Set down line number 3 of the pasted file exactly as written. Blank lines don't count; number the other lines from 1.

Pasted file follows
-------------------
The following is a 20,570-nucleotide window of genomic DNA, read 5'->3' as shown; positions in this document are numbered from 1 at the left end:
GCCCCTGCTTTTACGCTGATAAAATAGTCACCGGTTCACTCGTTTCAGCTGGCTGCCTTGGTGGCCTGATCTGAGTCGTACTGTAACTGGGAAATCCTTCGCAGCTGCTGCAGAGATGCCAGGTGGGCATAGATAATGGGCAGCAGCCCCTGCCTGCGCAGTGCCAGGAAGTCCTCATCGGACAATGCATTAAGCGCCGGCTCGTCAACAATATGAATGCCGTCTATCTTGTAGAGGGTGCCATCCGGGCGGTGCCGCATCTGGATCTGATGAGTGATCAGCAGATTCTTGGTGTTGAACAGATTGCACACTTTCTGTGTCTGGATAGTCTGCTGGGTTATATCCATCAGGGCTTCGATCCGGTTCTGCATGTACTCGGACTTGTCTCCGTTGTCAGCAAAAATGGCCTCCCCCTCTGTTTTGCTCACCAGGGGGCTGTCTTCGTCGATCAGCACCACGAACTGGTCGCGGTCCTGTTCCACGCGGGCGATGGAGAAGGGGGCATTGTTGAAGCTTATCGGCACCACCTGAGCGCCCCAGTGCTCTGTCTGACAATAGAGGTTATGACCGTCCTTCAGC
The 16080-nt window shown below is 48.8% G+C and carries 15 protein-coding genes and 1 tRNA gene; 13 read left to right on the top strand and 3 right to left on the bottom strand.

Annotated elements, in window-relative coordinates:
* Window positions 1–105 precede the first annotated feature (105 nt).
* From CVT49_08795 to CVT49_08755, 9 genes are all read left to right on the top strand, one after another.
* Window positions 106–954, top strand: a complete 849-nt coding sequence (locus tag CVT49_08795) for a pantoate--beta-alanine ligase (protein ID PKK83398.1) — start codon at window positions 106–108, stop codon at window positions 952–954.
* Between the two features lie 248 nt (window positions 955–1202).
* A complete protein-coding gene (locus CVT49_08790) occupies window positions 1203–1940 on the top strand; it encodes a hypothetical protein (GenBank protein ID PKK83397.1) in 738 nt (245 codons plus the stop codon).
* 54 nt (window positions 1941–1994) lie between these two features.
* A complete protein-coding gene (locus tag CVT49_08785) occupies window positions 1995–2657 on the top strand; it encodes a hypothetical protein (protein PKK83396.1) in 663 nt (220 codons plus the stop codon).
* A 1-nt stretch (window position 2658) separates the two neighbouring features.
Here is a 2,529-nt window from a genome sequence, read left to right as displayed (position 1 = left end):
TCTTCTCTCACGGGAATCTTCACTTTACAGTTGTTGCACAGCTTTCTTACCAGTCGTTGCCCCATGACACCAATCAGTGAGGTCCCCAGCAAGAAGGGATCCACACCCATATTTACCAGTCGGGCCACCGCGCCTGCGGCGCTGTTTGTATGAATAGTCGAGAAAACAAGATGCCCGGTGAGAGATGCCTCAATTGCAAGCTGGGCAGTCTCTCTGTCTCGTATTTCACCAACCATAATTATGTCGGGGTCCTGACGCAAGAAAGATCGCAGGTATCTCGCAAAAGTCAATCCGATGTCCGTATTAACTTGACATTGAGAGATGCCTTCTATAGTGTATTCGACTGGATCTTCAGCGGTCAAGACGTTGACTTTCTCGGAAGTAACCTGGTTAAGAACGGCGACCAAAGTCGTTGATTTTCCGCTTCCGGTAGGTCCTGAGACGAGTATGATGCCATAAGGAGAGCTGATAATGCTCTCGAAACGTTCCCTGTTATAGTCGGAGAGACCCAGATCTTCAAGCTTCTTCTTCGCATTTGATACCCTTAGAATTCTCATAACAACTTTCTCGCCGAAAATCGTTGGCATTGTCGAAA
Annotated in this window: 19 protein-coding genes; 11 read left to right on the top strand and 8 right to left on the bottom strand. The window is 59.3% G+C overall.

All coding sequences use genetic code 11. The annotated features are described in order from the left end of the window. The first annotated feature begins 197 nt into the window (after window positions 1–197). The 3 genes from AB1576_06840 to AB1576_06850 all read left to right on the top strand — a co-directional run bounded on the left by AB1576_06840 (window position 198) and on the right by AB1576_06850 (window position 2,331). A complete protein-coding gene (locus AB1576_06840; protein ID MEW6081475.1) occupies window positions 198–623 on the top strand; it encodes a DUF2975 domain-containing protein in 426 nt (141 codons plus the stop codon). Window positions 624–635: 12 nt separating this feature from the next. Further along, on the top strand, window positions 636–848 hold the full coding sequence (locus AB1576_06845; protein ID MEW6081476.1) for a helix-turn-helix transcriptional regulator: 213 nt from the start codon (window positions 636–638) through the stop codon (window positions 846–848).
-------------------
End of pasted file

The 16080-nt window shown below is 48.8% G+C and carries 15 protein-coding genes and 1 tRNA gene; 13 read left to right on the top strand and 3 right to left on the bottom strand.